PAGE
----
' Recordset Open Method #3: Open via Command.Execute(...)
    Conn1.ConnectionString = AccessConnect
    Conn1.Open
    Cmd1.ActiveConnection = Conn1
    Cmd1.CommandText = "SELECT * FROM Employees"
    Rs1.Open Cmd1
    Rs1.Close
    Conn1.Close
    Conn1.ConnectionString = ""
    
    ' Recordset Open Method #4: Open w/o Connection & w/Connect String
    Rs1.Open "SELECT * FROM Employees", AccessConnect, adOpenForwardOnly
    Rs1.Close
    
    Done:
    Set Rs1 = Nothing
    
    Set Cmd1 = Nothing
    Set Conn1 = Nothing
    
    Exit Sub
    
    AdoError:
    i = 1
    On Error Resume Next
    
    ' Enumerate Errors collection and display properties of
    ' each Error object (if Errors Collection is filled out)
    Set Errs1 = Conn1.Errors
    For Each errLoop In Errs1
        With errLoop
            strTmp = strTmp & vbCrLf & "ADO Error # " & i & ":"
            strTmp = strTmp & vbCrLf & " ADO Error # " & .Number
            strTmp = strTmp & vbCrLf & " Description " & .Description
            strTmp = strTmp & vbCrLf & " Source " & .Source
            i = i + 1
        End With
    Next
    
    AdoErrorLite:
    ' Get VB Error Object's information
    strTmp = strTmp & vbCrLf & "VB Error # " & Str(Err.Number)
    strTmp = strTmp & vbCrLf & " Generated by " & Err.Source
    strTmp = strTmp & vbCrLf & " Description " & Err.Description
    
    MsgBox strTmp
    
    ' Clean up gracefully without risking infinite loop in error handler
    On Error GoTo 0
    GoTo Done
End Sub

ERROR NOTES

Only the ADO Connection object has an errors collection. The observant reader will notice that a lightweight error handler is in effect for the RecordSet.Open examples. In the event of an error opening a RecordSet object, ADO should return the most explicit error from the OLEDB provider. Some common errors that can be encountered with the preceding code follow.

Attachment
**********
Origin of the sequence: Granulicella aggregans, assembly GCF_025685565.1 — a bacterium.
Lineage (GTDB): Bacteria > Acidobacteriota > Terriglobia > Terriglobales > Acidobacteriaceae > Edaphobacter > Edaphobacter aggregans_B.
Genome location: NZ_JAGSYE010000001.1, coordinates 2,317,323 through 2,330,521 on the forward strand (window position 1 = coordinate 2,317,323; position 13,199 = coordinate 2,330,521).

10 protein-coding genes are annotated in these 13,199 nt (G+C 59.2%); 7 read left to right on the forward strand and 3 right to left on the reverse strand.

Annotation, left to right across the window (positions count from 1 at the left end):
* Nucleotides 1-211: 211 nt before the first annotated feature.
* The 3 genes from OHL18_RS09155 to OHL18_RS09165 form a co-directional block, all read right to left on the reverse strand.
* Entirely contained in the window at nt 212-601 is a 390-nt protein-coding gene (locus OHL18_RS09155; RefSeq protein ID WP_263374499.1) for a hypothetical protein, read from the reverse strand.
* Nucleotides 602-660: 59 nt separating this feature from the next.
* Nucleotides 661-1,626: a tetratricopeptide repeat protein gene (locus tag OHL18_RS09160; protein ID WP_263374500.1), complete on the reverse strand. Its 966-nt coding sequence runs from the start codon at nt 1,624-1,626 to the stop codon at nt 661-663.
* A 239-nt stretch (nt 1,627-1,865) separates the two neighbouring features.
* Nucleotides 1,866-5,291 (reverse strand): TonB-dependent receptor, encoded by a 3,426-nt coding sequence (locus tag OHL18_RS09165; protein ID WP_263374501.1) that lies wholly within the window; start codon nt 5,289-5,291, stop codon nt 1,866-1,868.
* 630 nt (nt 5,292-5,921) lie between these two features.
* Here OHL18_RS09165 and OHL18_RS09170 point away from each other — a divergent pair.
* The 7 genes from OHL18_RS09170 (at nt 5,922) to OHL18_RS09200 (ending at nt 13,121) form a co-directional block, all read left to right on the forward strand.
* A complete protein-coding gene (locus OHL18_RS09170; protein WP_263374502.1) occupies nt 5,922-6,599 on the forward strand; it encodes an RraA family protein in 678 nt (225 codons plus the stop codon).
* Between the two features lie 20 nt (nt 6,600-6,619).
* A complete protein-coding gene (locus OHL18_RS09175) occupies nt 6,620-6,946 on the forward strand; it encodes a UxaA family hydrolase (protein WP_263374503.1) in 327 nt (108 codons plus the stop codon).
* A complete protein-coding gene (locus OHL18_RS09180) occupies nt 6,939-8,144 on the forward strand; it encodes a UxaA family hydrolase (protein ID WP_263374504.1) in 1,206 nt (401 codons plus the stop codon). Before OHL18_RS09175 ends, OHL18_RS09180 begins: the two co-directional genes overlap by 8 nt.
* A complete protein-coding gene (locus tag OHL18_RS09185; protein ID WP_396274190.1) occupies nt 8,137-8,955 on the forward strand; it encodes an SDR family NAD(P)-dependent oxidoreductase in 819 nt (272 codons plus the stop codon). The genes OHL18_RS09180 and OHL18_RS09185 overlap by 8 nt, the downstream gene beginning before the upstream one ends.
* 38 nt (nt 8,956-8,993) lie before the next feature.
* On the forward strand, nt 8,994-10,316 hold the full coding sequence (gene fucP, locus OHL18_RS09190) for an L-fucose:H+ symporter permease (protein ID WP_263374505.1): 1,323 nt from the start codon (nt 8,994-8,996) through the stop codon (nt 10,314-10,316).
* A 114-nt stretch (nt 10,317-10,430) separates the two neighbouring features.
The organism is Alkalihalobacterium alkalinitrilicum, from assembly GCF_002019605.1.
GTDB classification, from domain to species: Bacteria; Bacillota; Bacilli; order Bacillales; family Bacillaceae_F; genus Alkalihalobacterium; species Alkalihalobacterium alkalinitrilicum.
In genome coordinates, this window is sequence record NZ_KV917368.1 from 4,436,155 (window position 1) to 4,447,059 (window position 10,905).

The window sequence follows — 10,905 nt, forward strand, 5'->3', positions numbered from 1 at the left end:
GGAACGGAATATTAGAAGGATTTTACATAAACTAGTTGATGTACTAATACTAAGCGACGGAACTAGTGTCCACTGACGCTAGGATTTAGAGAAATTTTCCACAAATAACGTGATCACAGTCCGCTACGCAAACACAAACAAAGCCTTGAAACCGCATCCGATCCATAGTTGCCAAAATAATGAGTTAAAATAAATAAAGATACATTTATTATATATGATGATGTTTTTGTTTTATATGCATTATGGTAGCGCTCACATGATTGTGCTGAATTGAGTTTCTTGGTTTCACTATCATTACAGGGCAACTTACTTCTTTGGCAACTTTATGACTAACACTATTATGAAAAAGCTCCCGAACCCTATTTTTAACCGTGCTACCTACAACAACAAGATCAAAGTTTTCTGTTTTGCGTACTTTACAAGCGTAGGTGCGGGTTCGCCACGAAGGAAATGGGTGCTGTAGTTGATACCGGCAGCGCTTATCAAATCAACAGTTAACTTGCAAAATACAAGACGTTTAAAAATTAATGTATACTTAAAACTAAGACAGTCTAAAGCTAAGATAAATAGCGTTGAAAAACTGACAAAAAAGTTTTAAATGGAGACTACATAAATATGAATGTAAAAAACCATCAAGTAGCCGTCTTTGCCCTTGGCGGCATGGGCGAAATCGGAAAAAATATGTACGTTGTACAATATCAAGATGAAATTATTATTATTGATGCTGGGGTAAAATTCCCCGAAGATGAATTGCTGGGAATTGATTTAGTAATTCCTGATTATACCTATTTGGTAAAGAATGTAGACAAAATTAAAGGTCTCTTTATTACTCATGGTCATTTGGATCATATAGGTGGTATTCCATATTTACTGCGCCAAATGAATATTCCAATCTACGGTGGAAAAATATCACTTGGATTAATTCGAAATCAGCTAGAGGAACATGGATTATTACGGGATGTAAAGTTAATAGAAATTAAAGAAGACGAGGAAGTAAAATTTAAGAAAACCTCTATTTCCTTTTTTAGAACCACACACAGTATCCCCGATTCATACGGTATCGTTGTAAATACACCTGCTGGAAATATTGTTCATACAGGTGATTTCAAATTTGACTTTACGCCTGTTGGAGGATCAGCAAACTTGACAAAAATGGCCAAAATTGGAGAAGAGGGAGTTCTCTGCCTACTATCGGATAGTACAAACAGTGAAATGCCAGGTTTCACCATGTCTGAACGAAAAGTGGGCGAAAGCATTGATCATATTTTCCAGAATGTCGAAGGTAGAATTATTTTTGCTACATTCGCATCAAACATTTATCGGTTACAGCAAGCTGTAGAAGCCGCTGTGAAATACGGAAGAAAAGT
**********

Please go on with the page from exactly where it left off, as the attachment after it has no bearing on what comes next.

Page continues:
If you omit (or there is an error in) the DefaultDir parameter in the connect string, you may receive the following error:

ADO Error # -2147467259
Description [Microsoft][ODBC Microsoft Access 97 Driver] '(unknown)'
isn't a valid path. Make sure that the path name is
spelled correctly and that you are connected to the server
on which the file resides.
Source Microsoft OLE DB Provider for ODBC Drivers

If there is an error in the Dbq parameter in the connect string, you may receive the following error:

ADO Error # -2147467259 Description [Microsoft][ODBC Microsoft Access 97 Driver] Couldn't find file '(unknown)'.
Source Microsoft OLE DB Provider for ODBC Drivers

The preceding errors also populate the Connection errors collection with the following errors:

ADO Error # -2147467259
Description [Microsoft][ODBC Driver Manager] Driver's
SQLSetConnectAttr failed
Source Microsoft OLE DB Provider for ODBC Drivers

ADO Error # -2147467259
Description Login Failed
Source Microsoft OLE DB Provider for ODBC Drivers

Note

For each error, the ADO Error number is the same, in this case translating to 0x80004005, which is the generic E_FAIL error message. The underlying Component did not have a specific error number for the condition encountered, but useful information was never-the-less raised to ADO.

References

For more information, see Microsoft ActiveX Data Objects (ADO).